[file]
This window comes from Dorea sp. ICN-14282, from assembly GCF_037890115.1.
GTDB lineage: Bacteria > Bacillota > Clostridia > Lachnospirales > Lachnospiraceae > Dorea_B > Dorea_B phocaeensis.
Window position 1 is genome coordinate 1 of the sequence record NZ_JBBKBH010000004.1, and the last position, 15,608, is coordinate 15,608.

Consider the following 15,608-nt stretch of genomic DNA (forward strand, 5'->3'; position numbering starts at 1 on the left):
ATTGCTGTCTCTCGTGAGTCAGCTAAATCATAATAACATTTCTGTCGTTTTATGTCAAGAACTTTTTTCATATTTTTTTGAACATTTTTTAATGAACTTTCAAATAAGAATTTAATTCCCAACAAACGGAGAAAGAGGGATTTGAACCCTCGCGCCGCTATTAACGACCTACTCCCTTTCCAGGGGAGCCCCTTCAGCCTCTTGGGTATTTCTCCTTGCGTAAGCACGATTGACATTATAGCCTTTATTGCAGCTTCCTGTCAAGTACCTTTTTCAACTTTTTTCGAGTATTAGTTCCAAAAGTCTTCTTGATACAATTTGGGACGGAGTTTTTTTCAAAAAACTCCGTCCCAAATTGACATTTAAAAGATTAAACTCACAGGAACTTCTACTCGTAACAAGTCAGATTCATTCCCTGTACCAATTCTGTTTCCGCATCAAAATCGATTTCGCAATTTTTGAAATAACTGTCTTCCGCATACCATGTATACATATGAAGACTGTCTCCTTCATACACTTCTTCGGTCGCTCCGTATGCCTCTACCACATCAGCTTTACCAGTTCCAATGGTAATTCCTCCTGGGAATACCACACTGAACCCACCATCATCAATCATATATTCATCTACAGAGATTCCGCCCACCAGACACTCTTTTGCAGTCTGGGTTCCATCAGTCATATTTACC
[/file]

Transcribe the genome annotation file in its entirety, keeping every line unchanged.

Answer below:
This window comes from Dorea sp. ICN-14282, from assembly GCF_037890115.1.
GTDB lineage: Bacteria > Bacillota > Clostridia > Lachnospirales > Lachnospiraceae > Dorea_B > Dorea_B phocaeensis.
Window position 1 is genome coordinate 1 of the sequence record NZ_JBBKBH010000004.1, and the last position, 15,608, is coordinate 15,608.

Consider the following 15,608-nt stretch of genomic DNA (forward strand, 5'->3'; position numbering starts at 1 on the left):
ATTGCTGTCTCTCGTGAGTCAGCTAAATCATAATAACATTTCTGTCGTTTTATGTCAAGAACTTTTTTCATATTTTTTTGAACATTTTTTAATGAACTTTCAAATAAGAATTTAATTCCCAACAAACGGAGAAAGAGGGATTTGAACCCTCGCGCCGCTATTAACGACCTACTCCCTTTCCAGGGGAGCCCCTTCAGCCTCTTGGGTATTTCTCCTTGCGTAAGCACGATTGACATTATAGCCTTTATTGCAGCTTCCTGTCAAGTACCTTTTTCAACTTTTTTCGAGTATTAGTTCCAAAAGTCTTCTTGATACAATTTGGGACGGAGTTTTTTTCAAAAAACTCCGTCCCAAATTGACATTTAAAAGATTAAACTCACAGGAACTTCTACTCGTAACAAGTCAGATTCATTCCCTGTACCAATTCTGTTTCCGCATCAAAATCGATTTCGCAATTTTTGAAATAACTGTCTTCCGCATACCATGTATACATATGAAGACTGTCTCCTTCATACACTTCTTCGGTCGCTCCGTATGCCTCTACCACATCAGCTTTACCAGTTCCAATGGTAATTCCTCCTGGGAATACCACACTGAACCCACCATCATCAATCATATATTCATCTACAGAGATTCCGCCCACCAGACACTCTTTTGCAGTCTGGGTTCCATCAGTCATATTTACC